Police Return Gun After Shooting?

This is a discussion on Police Return Gun After Shooting? within the Defensive Carry Guns forums, part of the Defensive Carry Discussions category; User "Janq" mentioned this in a previous thread, but I've read it in many others as well. In a shooting, the weapons involved are seized, ...

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Thread: Police Return Gun After Shooting?

  1. #1
    Member Array austinguy23's Avatar
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    Police Return Gun After Shooting?

    User "Janq" mentioned this in a previous thread, but I've read it in many others as well. In a shooting, the weapons involved are seized, of course. However, I'm curious if anyone knows from personal or second-hand knowledge if you ever get your gun back once the investigation and trial is over (assuming you're found innocent).

    My immediate notion would be that you would, but I thought I'd ask. I'm sure some of you are in law enforcement or have been involved in shootings...

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    VIP Member Array PatrioticRick's Avatar
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    I have known of one person that fired off his weapon while intoxicated and fighting with girlfriend. He got it taken away, but he did get it back later minus one CWL. Alcohol and guns don't mix! The guy was a dumba$$
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    Distinguished Member Array p8riot's Avatar
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    Our local PD will return the weapon after ballistics checks and verifying that it is not stolen, and only IF the shooting appears clean. If there is any question as to the legality of the shooting, it is held as evidence until the legal questions have been answered favorably or the case is adjudicated and the owner acquitted.
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    Member Array tvsjr's Avatar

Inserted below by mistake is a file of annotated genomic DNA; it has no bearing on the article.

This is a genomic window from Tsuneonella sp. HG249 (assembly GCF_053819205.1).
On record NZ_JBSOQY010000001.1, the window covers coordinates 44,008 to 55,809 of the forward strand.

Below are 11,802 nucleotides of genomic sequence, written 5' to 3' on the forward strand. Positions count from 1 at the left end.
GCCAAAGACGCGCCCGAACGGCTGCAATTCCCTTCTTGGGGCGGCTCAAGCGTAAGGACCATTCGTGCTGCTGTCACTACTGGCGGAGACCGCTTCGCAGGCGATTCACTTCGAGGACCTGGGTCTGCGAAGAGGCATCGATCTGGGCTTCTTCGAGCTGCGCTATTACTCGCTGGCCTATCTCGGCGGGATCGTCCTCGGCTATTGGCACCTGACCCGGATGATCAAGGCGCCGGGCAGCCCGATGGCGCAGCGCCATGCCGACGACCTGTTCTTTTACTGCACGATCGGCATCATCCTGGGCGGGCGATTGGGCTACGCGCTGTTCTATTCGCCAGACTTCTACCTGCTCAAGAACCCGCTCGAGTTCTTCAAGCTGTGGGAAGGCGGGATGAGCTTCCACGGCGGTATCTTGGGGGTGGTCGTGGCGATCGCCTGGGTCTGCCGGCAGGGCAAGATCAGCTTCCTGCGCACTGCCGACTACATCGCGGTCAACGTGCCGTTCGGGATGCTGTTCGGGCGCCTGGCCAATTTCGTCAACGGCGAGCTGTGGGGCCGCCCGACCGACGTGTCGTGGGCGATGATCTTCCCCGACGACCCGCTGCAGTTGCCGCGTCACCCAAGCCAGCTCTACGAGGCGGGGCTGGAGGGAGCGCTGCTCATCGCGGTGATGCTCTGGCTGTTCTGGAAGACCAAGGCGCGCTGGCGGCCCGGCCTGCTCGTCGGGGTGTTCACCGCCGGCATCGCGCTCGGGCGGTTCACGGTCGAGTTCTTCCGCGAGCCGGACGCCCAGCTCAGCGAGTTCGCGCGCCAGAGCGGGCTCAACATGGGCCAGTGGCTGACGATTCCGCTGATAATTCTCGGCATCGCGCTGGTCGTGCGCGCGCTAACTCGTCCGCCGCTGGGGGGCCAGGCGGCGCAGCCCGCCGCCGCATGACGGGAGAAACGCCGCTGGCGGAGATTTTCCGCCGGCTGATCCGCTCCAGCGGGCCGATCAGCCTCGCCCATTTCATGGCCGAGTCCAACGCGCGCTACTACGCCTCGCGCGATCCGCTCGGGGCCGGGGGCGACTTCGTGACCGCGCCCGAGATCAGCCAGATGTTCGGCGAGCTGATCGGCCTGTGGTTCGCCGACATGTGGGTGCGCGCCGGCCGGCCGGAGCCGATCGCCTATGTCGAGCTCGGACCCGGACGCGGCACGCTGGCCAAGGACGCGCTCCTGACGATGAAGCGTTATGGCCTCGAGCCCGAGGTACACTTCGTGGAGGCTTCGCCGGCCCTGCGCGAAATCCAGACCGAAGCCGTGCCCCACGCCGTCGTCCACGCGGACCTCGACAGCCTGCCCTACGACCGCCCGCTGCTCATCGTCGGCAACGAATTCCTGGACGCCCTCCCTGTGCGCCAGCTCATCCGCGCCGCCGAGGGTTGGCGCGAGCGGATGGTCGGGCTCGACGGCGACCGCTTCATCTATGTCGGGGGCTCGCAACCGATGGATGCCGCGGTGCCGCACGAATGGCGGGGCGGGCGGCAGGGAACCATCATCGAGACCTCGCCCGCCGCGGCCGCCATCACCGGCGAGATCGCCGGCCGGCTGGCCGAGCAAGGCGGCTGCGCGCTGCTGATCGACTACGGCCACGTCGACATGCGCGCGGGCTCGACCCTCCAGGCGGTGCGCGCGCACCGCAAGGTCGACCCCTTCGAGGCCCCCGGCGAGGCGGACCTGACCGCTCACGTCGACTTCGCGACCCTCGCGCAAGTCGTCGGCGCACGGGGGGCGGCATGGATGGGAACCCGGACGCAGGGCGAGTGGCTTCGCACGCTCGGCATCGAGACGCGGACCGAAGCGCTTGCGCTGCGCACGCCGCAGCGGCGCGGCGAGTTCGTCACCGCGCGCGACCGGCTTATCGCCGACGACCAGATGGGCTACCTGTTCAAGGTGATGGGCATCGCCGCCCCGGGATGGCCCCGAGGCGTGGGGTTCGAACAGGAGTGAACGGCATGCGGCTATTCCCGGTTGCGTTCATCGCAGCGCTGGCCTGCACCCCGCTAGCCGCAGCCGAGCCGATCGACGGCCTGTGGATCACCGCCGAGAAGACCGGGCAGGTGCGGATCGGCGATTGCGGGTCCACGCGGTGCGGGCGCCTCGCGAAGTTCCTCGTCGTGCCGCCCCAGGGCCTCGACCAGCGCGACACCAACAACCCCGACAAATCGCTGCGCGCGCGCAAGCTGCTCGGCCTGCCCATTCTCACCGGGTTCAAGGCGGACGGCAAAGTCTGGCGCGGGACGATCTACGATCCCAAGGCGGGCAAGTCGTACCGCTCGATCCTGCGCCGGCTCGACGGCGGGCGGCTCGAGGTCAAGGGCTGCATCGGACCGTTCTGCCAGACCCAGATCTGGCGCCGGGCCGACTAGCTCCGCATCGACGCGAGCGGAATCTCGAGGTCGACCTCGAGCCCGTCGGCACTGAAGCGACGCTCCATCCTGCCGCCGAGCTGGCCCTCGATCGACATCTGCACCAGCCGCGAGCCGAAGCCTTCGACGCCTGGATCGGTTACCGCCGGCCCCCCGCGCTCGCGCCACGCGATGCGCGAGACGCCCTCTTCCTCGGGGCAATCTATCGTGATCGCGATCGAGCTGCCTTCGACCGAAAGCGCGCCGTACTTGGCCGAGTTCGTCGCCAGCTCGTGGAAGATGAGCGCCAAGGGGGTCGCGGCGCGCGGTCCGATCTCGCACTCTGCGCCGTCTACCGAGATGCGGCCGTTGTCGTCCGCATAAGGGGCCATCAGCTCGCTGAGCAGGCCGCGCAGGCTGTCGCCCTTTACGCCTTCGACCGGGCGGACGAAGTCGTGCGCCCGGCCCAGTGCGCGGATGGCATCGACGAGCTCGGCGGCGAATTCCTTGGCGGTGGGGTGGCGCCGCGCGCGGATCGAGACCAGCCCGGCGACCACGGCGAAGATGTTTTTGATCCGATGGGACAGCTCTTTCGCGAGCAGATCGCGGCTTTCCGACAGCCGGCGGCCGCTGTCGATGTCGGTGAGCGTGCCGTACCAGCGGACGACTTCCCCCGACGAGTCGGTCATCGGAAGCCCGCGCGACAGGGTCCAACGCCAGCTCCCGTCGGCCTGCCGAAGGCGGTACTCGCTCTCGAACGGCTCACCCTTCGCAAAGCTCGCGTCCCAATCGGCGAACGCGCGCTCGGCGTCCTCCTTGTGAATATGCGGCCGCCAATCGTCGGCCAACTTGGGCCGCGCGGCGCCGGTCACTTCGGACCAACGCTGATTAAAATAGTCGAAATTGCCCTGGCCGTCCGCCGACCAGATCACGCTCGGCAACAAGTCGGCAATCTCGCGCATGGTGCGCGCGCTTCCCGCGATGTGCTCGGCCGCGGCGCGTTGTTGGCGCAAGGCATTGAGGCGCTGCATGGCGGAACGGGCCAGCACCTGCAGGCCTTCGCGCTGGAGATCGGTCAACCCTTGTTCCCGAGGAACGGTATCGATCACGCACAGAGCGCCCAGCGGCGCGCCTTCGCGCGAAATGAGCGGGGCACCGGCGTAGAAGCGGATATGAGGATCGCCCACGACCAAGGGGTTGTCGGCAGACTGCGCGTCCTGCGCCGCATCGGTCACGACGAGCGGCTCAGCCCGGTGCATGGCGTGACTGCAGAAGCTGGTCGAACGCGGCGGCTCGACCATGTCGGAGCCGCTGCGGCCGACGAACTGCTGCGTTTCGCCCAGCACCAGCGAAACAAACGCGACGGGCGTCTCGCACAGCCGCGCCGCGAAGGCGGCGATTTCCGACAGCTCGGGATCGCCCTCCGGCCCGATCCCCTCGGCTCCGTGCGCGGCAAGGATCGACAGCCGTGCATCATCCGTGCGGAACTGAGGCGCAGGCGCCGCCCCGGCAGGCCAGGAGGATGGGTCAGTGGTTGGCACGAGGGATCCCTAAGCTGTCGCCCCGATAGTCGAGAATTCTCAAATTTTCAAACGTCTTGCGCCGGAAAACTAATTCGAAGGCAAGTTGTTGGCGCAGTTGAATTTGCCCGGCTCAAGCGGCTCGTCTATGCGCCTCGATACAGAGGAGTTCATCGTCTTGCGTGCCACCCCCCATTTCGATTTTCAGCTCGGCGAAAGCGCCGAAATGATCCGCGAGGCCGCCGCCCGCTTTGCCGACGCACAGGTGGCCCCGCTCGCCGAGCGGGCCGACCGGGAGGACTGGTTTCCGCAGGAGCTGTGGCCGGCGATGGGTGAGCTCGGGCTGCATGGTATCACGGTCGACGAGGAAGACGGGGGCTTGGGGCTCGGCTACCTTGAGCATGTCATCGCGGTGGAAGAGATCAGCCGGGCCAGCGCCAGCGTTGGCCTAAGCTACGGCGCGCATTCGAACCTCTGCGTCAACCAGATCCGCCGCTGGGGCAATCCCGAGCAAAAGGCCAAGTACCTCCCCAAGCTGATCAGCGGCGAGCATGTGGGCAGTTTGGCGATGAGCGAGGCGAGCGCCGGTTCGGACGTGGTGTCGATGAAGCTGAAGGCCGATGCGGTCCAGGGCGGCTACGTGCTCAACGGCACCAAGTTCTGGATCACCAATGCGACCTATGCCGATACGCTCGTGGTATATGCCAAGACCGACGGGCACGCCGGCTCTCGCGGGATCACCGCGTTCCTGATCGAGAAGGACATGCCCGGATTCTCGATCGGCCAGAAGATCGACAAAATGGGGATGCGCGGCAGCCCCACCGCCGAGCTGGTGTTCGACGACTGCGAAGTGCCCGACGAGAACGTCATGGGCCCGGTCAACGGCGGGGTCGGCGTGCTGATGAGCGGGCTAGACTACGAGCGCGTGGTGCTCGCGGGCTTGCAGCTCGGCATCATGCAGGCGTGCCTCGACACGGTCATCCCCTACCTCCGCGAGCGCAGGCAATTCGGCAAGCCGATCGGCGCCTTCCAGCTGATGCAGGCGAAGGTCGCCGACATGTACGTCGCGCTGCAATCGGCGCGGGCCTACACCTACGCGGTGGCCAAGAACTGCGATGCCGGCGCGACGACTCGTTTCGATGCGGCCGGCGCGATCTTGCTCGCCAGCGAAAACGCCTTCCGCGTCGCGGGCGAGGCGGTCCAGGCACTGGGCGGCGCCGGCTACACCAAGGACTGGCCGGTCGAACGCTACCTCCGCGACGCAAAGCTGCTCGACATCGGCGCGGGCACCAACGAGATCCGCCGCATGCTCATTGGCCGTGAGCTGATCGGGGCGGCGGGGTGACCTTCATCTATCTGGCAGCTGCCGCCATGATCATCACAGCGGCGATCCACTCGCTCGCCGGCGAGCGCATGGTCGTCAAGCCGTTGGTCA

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    Yes, you will get it back. Some departments may return it during the investigation (and likely ask that you not sell/dispose of it), but all must return it when the investigation is completed. To keep the weapon indefinitely would constitute an illegal seizure and, IMO, a violation of Fourth Amendment rights.

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    Member Array ispcapt's Avatar
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    Spent 35 yrs in law enforcement and conducted hundreds of shooting investigations. The answer to your question is "it depends". If it's a legit shooting and the owner is in legal possession of the firearm then the firearm is usually returned. If the shooting goes to a criminal trial where the firearm is entered as evidence then it's up to the judge to determine disposition of the firearm regardless of the outcome of the trial. It requires a court order to forfeit the firearm. The order will be specific as to the disposition of the firearm.

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    Senior Member Array incredipete's Avatar
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    Hmmm. Makes me want to carry my Glock instead of that EMP I've been eyeing...

    Reminds me of that old saying "Kimber is what you show your friends, Glock is what you show your enemies."
    Gun Control means never having to say "I missed you."

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    Ex Member Array Pete's Avatar
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    Also consider that, according to a Mas Ayoob article I read, if an investigation is undertaken the gun will be held as evidence until no longer needed and thus it might be necessary to engrave the slide with a case number.
    Not pretty on that heirloom quality 1911 you might have been packing.

  9. #8
    Senior Member Array cockedlocked01's Avatar
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    It does gives some thought as to your EDC. Personally, I end up carrying my less expensive guns. I'm not saying I'm trusting my life with a "cheap" gun, just less expensive than, say, a nice 1911.